This research followed a two-step process. First, we determined whether an elected official or staff member was full or part-time. Part-time employees receive no health care benefits. With full-time officials, we inquired whether they participated in the government plan or not, and if they did, whether they accepted individual or family coverage. Each of these considerations affected the cost to taxpayers.
In instances in which we received conflicting information, we used the lower amount; in instances where no information was forthcoming, even after repeated requests, we included no amount.
New York State is well known for its complex and costly retirement pension system. In addition to its complexity, we learned first-hand of practices and procedures that complicate obtaining specific information and amounts.
Indeed, this past summer, the New York State legislature adopted regulations that impose new sanctions on local municipalities that refuse to share pension information with citizens. While we were unable to avail ourselves of these new regulations (they have yet to take effect), we used their spirit to encourage cooperation.
In instances where neither budget, legislative history, nor government official interviews yielded dependable pension information, we applied the standard New York State formula of 3% of salary. This percentage is paid to those in the lowest "tier" in government.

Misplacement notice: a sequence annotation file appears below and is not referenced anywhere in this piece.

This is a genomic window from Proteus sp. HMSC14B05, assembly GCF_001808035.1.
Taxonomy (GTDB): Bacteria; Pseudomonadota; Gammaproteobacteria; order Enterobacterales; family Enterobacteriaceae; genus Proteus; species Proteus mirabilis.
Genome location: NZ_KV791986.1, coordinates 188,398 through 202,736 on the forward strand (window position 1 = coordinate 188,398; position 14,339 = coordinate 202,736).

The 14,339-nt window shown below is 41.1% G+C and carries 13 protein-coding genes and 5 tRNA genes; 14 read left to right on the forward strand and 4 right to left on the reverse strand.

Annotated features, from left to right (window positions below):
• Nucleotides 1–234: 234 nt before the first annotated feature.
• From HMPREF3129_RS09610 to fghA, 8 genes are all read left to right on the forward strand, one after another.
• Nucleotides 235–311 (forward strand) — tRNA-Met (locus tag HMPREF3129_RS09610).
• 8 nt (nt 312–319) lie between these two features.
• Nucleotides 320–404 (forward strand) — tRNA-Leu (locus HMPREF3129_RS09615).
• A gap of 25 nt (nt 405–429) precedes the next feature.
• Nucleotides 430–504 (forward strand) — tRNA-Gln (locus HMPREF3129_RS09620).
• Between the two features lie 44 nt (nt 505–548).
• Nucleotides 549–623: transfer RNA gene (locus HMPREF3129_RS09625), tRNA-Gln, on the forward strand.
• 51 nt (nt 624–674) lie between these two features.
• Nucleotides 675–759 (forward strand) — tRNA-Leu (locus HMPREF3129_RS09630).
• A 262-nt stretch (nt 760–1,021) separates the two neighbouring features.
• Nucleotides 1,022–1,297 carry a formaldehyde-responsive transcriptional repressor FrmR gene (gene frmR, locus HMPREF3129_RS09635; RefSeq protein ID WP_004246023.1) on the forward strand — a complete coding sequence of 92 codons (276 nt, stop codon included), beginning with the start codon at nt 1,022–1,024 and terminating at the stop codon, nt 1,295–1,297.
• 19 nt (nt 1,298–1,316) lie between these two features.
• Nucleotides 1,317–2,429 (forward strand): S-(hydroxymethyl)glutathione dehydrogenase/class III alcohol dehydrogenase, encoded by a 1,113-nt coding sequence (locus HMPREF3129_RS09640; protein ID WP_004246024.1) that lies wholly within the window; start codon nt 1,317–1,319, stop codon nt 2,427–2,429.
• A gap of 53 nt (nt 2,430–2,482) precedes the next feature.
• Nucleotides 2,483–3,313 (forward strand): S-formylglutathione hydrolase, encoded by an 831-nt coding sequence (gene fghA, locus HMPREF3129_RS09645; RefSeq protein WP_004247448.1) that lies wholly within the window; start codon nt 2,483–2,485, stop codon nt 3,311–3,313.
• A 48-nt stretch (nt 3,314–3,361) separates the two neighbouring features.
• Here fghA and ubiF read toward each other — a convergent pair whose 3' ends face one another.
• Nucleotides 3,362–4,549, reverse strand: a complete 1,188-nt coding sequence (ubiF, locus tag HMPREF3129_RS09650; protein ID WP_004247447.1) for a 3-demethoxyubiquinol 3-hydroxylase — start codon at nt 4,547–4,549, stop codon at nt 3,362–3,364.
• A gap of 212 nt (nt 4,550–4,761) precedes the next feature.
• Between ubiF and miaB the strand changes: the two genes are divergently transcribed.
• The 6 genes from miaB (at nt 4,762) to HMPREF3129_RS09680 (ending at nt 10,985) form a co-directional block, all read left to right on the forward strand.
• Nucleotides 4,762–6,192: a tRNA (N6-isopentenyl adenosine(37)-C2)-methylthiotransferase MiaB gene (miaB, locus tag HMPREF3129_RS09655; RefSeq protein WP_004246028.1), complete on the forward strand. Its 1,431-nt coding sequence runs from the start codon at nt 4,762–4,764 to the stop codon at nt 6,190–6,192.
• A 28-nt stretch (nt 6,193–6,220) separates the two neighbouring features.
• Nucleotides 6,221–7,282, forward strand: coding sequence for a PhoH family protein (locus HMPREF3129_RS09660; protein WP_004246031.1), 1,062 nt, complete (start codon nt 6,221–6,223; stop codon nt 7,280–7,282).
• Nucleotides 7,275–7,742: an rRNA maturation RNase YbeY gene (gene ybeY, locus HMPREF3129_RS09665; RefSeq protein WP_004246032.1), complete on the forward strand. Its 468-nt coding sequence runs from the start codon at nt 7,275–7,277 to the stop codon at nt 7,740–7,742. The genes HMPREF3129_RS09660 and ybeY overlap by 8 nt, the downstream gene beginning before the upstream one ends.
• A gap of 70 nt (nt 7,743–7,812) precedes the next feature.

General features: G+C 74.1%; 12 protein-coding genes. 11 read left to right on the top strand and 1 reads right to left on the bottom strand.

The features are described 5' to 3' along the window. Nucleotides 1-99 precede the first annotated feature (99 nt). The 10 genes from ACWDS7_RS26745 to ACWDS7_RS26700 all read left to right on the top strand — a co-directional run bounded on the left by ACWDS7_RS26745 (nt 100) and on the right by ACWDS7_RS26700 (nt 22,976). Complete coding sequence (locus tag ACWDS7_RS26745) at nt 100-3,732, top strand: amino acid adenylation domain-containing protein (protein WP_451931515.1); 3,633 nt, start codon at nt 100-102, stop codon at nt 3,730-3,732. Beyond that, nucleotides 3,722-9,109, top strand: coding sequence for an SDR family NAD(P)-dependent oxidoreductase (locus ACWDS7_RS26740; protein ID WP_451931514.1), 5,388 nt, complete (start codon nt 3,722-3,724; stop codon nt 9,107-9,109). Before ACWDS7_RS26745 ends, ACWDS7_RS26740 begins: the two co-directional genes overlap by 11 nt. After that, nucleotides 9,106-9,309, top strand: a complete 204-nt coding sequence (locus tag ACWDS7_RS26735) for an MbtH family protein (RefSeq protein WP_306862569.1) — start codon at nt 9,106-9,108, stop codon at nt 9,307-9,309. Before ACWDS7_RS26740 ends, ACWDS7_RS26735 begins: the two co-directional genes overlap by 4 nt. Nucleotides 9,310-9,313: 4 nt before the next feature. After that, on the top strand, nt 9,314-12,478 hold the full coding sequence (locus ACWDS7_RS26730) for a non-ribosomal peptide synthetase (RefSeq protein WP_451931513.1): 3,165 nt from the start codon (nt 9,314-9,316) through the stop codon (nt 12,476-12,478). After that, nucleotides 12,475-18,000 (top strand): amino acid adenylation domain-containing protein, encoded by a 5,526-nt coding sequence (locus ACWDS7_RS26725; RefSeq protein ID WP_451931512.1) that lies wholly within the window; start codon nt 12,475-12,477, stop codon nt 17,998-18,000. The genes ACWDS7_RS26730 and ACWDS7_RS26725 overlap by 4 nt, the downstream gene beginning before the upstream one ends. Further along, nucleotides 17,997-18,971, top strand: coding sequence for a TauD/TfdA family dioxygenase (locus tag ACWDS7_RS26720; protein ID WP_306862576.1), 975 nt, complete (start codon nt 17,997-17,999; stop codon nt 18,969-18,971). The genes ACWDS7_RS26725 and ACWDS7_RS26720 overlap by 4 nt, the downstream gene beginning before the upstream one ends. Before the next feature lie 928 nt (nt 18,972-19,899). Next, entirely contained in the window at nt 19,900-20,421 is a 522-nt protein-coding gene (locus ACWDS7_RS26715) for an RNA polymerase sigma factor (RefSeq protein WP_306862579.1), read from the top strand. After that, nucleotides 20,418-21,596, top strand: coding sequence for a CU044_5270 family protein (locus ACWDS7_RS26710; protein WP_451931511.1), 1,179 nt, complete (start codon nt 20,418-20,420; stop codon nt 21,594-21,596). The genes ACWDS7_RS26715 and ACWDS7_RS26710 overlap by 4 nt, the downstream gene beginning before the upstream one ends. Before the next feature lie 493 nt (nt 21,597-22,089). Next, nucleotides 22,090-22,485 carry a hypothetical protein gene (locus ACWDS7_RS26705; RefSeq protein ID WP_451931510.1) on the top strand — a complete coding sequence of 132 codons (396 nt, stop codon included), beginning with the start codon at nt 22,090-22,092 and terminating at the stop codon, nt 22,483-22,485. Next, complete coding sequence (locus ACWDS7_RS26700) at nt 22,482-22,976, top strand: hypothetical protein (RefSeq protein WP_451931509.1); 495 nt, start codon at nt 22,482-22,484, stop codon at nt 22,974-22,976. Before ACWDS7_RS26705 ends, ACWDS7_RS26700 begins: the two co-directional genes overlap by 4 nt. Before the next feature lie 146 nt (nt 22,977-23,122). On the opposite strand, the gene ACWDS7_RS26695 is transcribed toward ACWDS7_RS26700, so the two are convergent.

Concurrent with the release of this report, we have established an interactive website, www.TheCost.org. By visiting the site and selecting their municipality, citizens can learn the cost of their local politicians, as well as their share of the aggregate cost of local, state, and federal politicians. The entire report is also available on the site.
Through their extraordinary work and dedication, my UB Law School student researchers contributed to the creation of this report, and they share in any credit that may come its way. However, I am solely responsible for any errors. If any reader has a question or comment concerning this report, kindly let me know by e-mail at Kevin@KevinGaughan.com.
I am deeply grateful to these students, an exceptional group possessed of great intellect, integrity, and humor. I learned more from them than I could have ever hoped to impart. This report is dedicated to them, and all their peers, in the hope that it may induce reforms that will create a local economy that can sustain and keep them here at home.